Dynamic Interplay of ENSO Events and Local Hydrodynamic Parameters Drives Demography and Health Status of Gorgonian Sea Fan Populations on a Remote Tropical Eastern Pacific Island




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Gorgonian corals occurring in shallow waters are vulnerable to changing environmental conditions and human-related pressures such as pollution, overfishing, and diseases. However, anthropogenic effects on coral systems are difficult to quantify due to the lack of base-line data of unaffected populations. In order to assess the impact of global and local environmental parameters on gorgonian populations removed from direct anthropogenic impact, we evaluated demographic parameters and the health status of Pacifigorgia cairnsi (Gorgoniidae: Octocorallia) populations in Malpelo Island, a remote and pristine marine area in the Tropical Eastern Pacific of Colombia. Specifically, we studied P. cairnsi densities and population size structures under different habitat and local environmental conditions. We also studied whether ENSO events and local hydrodynamic features including locality, water depth, and upwelling conditions drive P. cairnsi growth rates. Finally, we evaluated the prevalence of the necrotic patch disease and rates of disease recovery. Major findings were that local hydrodynamic parameters shaped P. cairnsi size structures, that growth rates were affected by thermal anomalies associated to ENSO events and partly by water depth, that overall disease prevalence was low (6%) and that it did not correlate with the environmental parameters studied, and that most diseased colonies (57%) recovered via tissue breakage. The fact that P. cairnsi, a keystone species within the regional benthic food web, is affected by thermal anomalies remains of concern because these global events are predicted to increase in frequencies and severity in the future. Nonetheless, the low level of disease prevalence found indicates that the island’s pristine conditions might facilitate disease resistance. Moreover, the findings suggest an interesting trade-off between growth rates and colony recovery in shallow waters related to tissue breakage. This study provides crucial base-line data for future investigations aiming at understanding coral responses to anthropogenic pressures and the impact of global climate change on coral communities.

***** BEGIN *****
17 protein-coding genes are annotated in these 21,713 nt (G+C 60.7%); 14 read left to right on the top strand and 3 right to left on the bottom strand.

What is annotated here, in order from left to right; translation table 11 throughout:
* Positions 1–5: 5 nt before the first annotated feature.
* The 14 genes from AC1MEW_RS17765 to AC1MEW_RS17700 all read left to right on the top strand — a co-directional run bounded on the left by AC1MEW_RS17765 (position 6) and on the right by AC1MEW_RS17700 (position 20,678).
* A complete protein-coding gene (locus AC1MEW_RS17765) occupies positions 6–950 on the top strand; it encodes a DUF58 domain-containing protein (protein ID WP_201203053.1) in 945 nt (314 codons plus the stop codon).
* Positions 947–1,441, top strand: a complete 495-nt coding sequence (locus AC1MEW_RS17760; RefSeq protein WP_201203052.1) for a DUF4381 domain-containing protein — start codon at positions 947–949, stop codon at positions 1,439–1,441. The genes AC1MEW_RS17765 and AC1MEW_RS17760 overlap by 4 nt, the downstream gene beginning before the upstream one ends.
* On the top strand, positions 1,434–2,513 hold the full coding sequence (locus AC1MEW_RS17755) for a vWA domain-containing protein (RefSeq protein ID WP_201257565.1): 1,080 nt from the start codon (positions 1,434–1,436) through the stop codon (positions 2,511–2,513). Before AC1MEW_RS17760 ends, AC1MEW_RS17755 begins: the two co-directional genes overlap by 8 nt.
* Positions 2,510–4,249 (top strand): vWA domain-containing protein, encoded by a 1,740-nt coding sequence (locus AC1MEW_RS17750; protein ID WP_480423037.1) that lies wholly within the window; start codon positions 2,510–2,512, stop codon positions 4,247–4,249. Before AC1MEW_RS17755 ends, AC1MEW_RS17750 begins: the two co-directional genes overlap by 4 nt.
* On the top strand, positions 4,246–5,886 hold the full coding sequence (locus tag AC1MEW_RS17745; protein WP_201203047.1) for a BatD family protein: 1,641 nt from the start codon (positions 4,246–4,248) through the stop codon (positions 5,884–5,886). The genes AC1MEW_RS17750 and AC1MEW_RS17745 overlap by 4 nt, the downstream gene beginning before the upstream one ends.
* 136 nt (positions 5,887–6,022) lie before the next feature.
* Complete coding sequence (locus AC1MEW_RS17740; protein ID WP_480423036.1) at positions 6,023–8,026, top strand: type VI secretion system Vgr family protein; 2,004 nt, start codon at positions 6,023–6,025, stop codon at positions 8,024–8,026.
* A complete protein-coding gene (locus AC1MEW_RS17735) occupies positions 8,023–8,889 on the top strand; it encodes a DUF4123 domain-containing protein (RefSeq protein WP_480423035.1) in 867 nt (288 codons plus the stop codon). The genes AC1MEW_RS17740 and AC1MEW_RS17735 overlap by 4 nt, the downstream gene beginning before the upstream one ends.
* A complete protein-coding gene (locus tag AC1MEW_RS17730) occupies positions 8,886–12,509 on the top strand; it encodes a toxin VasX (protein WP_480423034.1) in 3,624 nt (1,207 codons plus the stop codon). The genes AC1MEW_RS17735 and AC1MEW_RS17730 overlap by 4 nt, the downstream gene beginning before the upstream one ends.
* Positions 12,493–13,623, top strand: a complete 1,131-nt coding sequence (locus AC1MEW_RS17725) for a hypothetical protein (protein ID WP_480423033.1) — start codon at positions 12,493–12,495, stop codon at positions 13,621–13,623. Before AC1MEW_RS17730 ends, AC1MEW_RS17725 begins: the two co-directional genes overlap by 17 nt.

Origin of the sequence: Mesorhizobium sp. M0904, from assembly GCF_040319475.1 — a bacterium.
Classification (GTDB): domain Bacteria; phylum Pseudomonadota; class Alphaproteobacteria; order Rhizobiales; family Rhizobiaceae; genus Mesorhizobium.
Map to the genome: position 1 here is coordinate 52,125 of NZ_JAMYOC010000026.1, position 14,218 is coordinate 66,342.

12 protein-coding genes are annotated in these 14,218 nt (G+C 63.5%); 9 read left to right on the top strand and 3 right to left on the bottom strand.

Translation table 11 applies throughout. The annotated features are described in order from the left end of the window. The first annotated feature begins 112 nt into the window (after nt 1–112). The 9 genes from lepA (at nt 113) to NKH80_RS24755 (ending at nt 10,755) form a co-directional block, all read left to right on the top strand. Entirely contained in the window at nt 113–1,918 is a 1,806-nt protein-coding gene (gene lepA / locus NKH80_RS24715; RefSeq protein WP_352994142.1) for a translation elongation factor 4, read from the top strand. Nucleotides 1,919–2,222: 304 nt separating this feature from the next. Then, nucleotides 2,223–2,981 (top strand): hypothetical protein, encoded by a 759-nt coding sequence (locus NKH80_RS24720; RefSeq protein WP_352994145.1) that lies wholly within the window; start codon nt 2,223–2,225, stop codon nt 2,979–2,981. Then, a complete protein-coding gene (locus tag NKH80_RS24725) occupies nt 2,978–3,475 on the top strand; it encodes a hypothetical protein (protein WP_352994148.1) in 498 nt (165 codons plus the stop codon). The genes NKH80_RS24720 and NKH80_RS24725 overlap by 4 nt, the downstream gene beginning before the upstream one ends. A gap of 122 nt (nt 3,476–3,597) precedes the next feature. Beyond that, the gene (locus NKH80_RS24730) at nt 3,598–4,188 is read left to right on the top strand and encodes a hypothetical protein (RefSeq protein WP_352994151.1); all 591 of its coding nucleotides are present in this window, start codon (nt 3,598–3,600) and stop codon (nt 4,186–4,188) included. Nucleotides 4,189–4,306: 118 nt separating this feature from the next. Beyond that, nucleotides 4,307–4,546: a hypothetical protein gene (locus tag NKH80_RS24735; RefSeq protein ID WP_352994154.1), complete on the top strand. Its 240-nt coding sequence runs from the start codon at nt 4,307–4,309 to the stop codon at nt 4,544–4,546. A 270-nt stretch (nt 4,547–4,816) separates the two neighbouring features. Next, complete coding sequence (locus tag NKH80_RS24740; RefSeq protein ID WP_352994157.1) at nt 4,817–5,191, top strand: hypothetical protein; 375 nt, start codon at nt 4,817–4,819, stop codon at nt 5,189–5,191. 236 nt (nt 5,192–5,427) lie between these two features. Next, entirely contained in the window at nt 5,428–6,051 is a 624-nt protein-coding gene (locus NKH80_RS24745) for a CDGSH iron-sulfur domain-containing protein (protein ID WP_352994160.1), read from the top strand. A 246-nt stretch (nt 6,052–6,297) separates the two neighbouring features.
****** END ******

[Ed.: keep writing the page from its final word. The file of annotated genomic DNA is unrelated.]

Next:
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Frontiers in Marine Science 6 (2019), 694




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